Let $\alpha_1$, $\alpha_2$, $\alpha_3$, $\alpha_4$ be the roots of the following polynomial


Show that


I came across this problem on a facebook page as an challenge.The only way that Strike me is multiply the terms in LHS and put the corresponding values but this method would be very long as polynomial is of 4th degree.

If anybody know any other method then Please tell me. Thank you for your help!

  • 2
    $\begingroup$ I would first study en.wikipedia.org/wiki/Vieta%27s_formulas. Then, I would express $p, q,$ and $r$ in terms of $\alpha_1, \alpha_2, \alpha_3,$ and $\alpha_4.$ Then, I would compare the LHS and the RHS of the equation that you are being asked to prove. My instinct (which could easily be mistaken) is that the LHS and RHS will have to match up. $\endgroup$ Jul 28 '20 at 9:52
  • $\begingroup$ Addendum to previous comment: it is plausible to me that the match up might require you to additionally use that $\alpha_1, \alpha_2, \alpha_3,$ and $\alpha_4$ are each roots of the original polynomial; however, perhaps this additional usage will not be necessary. $\endgroup$ Jul 28 '20 at 9:55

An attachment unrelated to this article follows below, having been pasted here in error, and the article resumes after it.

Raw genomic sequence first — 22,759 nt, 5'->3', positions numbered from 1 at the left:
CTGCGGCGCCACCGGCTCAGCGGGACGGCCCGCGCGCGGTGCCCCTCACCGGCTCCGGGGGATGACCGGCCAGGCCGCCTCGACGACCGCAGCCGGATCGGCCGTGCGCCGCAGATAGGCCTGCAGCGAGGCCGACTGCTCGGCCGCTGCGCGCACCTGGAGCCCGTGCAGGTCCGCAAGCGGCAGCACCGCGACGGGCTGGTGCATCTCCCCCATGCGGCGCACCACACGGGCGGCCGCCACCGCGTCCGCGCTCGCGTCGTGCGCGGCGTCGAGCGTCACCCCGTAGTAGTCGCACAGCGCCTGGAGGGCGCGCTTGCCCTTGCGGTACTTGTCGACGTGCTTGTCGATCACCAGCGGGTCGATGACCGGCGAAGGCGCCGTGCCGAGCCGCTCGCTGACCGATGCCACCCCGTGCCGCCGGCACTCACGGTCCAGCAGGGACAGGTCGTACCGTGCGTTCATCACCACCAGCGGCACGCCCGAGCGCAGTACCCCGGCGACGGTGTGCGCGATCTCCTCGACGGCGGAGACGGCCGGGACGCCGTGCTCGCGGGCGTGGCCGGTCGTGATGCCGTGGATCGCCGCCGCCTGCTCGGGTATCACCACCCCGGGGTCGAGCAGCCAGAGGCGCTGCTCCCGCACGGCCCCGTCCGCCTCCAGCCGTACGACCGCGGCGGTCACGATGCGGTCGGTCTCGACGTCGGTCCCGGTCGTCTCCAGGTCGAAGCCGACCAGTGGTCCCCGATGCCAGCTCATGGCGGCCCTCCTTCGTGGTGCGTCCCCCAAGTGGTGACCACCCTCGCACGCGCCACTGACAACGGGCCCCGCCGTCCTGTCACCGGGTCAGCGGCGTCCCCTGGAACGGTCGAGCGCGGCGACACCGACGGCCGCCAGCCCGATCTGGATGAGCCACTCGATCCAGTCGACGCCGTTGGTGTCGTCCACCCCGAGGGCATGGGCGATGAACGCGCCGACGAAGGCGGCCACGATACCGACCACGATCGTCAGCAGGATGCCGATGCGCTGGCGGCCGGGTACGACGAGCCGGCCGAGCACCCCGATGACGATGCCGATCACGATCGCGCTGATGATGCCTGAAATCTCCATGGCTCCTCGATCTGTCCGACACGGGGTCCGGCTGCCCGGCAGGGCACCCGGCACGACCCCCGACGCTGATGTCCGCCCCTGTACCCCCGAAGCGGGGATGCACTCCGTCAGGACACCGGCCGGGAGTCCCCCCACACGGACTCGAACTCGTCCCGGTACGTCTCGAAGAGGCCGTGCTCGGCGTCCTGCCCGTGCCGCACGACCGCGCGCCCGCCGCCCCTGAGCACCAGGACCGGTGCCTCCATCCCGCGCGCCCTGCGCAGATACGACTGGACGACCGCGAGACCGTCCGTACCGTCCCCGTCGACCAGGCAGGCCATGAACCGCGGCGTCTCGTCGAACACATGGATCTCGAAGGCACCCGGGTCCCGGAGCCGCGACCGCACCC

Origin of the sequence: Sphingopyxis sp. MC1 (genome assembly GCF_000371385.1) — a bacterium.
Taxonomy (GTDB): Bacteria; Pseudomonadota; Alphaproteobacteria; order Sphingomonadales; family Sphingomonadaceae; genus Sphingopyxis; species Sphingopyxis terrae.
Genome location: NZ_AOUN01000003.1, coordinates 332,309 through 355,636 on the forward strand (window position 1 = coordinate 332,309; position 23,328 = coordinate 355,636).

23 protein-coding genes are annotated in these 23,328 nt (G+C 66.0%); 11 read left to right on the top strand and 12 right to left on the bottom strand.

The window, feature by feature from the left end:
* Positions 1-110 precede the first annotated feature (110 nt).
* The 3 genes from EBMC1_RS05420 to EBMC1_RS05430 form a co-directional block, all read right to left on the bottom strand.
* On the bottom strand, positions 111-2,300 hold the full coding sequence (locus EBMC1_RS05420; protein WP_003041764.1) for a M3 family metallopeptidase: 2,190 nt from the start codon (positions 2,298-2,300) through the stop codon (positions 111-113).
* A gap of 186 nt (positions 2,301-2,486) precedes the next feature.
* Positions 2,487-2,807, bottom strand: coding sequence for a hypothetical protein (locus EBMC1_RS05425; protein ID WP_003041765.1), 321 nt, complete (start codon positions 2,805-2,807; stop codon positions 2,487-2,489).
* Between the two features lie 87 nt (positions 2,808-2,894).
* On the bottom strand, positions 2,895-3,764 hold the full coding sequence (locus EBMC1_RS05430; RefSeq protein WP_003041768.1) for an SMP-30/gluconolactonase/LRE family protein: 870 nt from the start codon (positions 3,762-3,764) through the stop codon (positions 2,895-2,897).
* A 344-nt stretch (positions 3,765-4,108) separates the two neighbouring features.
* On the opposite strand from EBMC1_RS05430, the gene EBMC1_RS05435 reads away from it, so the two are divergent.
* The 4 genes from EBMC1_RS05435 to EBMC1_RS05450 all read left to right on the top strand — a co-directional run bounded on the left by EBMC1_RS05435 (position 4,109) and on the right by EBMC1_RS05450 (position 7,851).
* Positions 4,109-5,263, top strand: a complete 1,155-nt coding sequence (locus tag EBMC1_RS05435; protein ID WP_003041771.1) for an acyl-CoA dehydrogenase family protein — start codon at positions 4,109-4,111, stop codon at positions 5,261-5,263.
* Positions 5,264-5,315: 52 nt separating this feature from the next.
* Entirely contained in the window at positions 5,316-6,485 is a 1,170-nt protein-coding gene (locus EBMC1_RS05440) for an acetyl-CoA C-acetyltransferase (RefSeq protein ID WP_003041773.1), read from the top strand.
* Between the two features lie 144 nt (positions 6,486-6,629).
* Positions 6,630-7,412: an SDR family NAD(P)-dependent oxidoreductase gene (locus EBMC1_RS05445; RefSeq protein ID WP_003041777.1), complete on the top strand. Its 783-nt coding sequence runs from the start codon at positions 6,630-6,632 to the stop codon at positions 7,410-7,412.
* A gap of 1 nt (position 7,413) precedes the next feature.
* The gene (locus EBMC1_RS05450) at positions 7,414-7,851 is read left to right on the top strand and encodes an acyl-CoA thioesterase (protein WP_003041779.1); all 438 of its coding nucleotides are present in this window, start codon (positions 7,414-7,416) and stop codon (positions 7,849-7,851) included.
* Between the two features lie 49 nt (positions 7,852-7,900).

• $\begingroup$ Use twice the fact that if $R(x^2)=P(x)P(-x)$ then the zeros of $R(x)$ are the squares of the zeros $P(x)$. And also that $\beta$ is a zero of $Q(x)$ if and only if $1+\beta$ is a zero of $Q(x-1)$. And then the Vieta relation extracting the product of the zeros. $\endgroup$ Jul 28 '20 at 10:42

Rewrite $x^4+px^3+qx^2+rx+1=0$ as

$$x^2+\frac1{x^2}+q=-(px +\frac r x) $$

Square to get

$$x^4+\frac1{x^4} + (2+q^2-2pr)=(p^2-2q)x^2+ \frac{r^2-2q}{x^2}$$

Square again and rearrange to obtain the quartic equation in $x^4$ \begin{align} f(x^4)=&x^{16}+[2(2+q^2-2pr)-(p^2-2q)^2]x^{12}\\ &+[2+(2+q^2-2pr)^2-2(p^2-2q)(r^2-2q)]x^8\\ &+[2(2+q^2-2pr)-(r^2-2q)^2]x^4+1=0 \end{align}


$$(1+\alpha_1^4)(1+\alpha_2^4)(1+\alpha_3^4)(1+\alpha_4^4) =f(-1)=(p^2+r^2)^2+q^4-4pq^2r $$


Squaring both sides $$(x^4+qx^2+1)^2=x^2(px^2+r)^2$$

Let $x^2=y$


$$\iff y^4+y^2A+1=y^3B+yC$$

Let $z=1+y^2\implies y=\sqrt{z-1}$


$$ z^2+zE+F=\pm\sqrt{z-1}(zG+H)$$

Squaring both sides



$$\implies\prod_{r=1}(1+\alpha_r^4)=\prod_{r=1}z_r=\dfrac{F^2+H^2}1$$ using Vieta's formula


$\alpha^4+1=(\eta-\alpha)(\eta^2-\alpha)(\eta^5-\alpha)(\eta^7-\alpha)$ where $\eta=\exp(\pi i/4)=\frac1{\sqrt2}(1+i)$. Therefore $$\prod_{k=1}^4(1+\alpha_k^4)=P(\eta)P(\eta^3)P(\eta^5)P(\eta^7).$$ But $$P(\eta)P(\eta^5)=P(\eta)P(-\eta)$$ and $$P(x)P(-x)=(x^4+qx^2+1)^2-(px^3+rx)^2 =Q(x^2)$$ where $$Q(x)=x^4+(2q-p^2)x^3+(2+q^2-2pr)x^2+(2q-r^2)x+1.$$ So $$P(\eta)P(\eta^5)=Q(\eta^2)=Q(i)$$ and similarly $$P(\eta^3)P(\eta^7)=Q(-i).$$ Then $$\prod_{k=1}^4(1+\alpha_k^4)=Q(i)Q(-i)=(2pr-q^2)^2+(p^2-r^2)^2.$$ This should be re-arrangeable into your answer.


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